When I was pregnant with my first baby, I didn't understand why people talked about the newborn period being so hard.
I mean, it's not like newborn babies are crawling around getting into things or arguing with you about which color cup they want. They eat, they sleep, and they poop. How hard could it be?
Then I had my first baby — and the world turned upside down.
Photo by Philippe Huguen/Getty Images.
Having a newborn is so much more than just snuggling with your sweet-smelling infant. There's the childbirth recovery, the hormone surges, the engorged breasts leaking all over the place, the crying (yours and the baby's), and the sleep deprivation — OMG, the sleep deprivation. It's used as a form of torture for a reason.
There's also the weighty realization that this tiny person's life is literally in your hands, and you have no real idea what you're doing. It's all-consuming.
Three moms recorded their first weeks home with their newborns — and nothing was held back.
Cortney, Melissa, and Dorian all had babies this year. Melissa had her second child (she also had a toddler at the time), and Cortney and Dorian were first-time moms. They each used home security cameras to candidly document the first few postpartum weeks and shared a bit about what life has been like with a newborn.
One mom slowly eased her just-gave-birth body onto the couch and said, "Aw, f*ck." Yep. I remember that feeling. And the sound of those newborn cries is enough to make any mom's gut clench with feeling.
Of course, there is an indescribable beauty and magic to newborn babies. If someone could figure out how to bottle that baby-head smell, they'd be billionaires. There's nothing softer or silkier than baby skin, and sometimes all you want to do is just sit and stare at their perfect faces.
But that's only a fraction of the story in those early weeks.
These moms shared what surprised them about having a newborn, and it's a powerful reminder of how hard it really can be.
"Having a newborn is not what I expected," Cortney tells me. "I knew it would be tiring, but I didn't realize how exhausted I would be. It's literally a 24/7 job with no breaks."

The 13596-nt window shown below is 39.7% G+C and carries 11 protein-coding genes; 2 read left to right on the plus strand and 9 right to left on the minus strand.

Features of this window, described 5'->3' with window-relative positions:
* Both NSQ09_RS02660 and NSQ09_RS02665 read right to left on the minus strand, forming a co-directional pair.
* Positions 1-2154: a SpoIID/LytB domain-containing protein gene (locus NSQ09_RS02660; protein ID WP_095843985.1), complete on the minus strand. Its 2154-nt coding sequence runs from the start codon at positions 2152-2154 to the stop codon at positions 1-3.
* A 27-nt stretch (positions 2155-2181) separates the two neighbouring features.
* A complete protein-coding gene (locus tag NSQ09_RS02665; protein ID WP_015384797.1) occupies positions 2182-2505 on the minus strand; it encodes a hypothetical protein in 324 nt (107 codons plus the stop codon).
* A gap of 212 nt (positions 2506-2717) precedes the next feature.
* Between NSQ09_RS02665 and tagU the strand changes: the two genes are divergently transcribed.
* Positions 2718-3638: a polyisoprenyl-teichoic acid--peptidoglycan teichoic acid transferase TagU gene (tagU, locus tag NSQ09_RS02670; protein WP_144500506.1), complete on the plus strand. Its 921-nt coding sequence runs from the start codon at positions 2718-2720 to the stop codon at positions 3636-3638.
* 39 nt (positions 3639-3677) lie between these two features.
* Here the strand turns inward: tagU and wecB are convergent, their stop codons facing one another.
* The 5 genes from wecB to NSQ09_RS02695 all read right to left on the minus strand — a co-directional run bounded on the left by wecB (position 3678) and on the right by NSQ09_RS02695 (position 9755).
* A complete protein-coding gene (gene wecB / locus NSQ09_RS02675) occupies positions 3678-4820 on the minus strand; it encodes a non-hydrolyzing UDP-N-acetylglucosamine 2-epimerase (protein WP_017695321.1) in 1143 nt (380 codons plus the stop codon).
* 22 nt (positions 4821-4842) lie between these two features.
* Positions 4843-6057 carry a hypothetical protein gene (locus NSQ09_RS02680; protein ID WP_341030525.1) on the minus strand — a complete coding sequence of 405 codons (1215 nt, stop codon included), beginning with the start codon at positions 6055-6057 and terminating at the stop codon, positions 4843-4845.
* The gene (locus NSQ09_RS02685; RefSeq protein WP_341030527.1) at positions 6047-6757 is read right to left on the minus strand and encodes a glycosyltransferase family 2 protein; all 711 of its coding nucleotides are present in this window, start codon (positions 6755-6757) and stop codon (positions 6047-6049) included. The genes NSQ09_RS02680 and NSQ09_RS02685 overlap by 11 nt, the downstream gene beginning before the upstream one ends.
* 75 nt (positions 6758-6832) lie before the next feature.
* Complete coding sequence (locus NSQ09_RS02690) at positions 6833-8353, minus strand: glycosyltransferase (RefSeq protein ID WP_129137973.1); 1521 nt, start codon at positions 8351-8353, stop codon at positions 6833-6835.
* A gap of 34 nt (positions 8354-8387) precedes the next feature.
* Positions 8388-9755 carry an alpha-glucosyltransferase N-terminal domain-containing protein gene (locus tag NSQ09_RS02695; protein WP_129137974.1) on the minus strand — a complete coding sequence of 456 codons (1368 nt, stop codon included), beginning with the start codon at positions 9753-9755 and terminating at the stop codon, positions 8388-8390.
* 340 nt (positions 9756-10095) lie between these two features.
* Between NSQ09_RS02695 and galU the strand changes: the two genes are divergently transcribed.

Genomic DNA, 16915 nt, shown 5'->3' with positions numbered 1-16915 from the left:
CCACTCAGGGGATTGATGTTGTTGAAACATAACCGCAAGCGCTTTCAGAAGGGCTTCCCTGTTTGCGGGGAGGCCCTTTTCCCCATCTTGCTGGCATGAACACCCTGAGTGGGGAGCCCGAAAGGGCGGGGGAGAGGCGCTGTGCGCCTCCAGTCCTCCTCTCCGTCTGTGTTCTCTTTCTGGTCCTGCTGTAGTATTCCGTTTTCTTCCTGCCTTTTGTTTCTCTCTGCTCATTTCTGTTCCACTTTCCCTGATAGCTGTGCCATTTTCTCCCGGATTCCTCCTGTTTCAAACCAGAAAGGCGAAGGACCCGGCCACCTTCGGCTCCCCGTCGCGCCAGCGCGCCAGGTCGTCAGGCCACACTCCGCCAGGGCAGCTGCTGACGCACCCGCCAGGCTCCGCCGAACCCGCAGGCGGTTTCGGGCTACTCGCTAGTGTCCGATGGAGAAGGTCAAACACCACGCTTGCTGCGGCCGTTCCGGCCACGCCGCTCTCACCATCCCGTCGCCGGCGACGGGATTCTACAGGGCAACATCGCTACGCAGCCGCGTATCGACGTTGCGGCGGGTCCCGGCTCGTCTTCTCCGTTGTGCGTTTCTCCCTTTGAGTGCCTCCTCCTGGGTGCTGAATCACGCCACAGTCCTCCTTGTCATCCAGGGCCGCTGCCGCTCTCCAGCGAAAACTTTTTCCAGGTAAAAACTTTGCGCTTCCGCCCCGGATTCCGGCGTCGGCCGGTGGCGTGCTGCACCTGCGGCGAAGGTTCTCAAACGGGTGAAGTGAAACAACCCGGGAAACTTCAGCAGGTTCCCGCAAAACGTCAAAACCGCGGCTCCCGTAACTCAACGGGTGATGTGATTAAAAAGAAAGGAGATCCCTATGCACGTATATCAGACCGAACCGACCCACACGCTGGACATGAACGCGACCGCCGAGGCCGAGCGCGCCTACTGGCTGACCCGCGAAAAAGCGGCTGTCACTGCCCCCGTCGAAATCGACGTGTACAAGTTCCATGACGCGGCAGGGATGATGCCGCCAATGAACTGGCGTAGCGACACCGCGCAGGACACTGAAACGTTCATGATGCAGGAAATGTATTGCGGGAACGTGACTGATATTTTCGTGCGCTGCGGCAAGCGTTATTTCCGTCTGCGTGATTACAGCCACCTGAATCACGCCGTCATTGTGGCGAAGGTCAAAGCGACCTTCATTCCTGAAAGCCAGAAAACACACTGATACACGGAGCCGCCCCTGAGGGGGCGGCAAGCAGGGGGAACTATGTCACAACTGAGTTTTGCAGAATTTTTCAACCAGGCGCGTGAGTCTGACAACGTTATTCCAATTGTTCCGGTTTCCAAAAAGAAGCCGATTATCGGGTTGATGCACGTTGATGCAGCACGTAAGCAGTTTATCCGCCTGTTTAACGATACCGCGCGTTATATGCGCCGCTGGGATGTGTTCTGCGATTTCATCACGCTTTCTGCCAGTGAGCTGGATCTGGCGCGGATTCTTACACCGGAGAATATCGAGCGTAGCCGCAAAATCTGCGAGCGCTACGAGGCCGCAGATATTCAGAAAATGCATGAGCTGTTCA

Dorian reiterates how exhausting that period can be. "The main thing that surprised me was how serious exhaustion could be," she says. "Especially in the first two weeks. It felt like sheer willpower to put one foot in front of the other and keep going because I was so tired."
Sleep deprivation is no joke, I'm telling you. And when you add "recovering from childbirth" to the mix, it's a miracle new moms function at all.
"I wish people understood how difficult it is," Melissa says. "Being pregnant, giving birth, and the aftermath is a lot. Not only do you have to figure out how to meet the needs of a baby, but you feel worn out."
New moms need support, and that starts with acknowledging how hard they're working and how valuable that work is.
Did you know that the U.S. is the only developed nation that doesn't guarantee paid maternity leave for new moms? The only one. Nada. Zip. Zilch. Meanwhile, 36 nations offer at least a year of paid leave for parents, and dozens more offer, at minimum, 14 weeks.
Paid maternity leave following the birth of a first child appears to have positive benefits on women’s mental healt… https://t.co/w6DMkb0QRH— Harvard T.H. Chan School of Public Health (@Harvard T.H. Chan School of Public Health) 1526007300
If we want our citizenry to be healthy and productive, we need to acknowledge that new mothers need time to recover from childbirth, tend to the needs of their babies, and adjust to a huge life change. New motherhood is hard — awesome and amazing, but hard. Let's all do what we can to support new moms as they adjust to their unexpectedly upside-down worlds.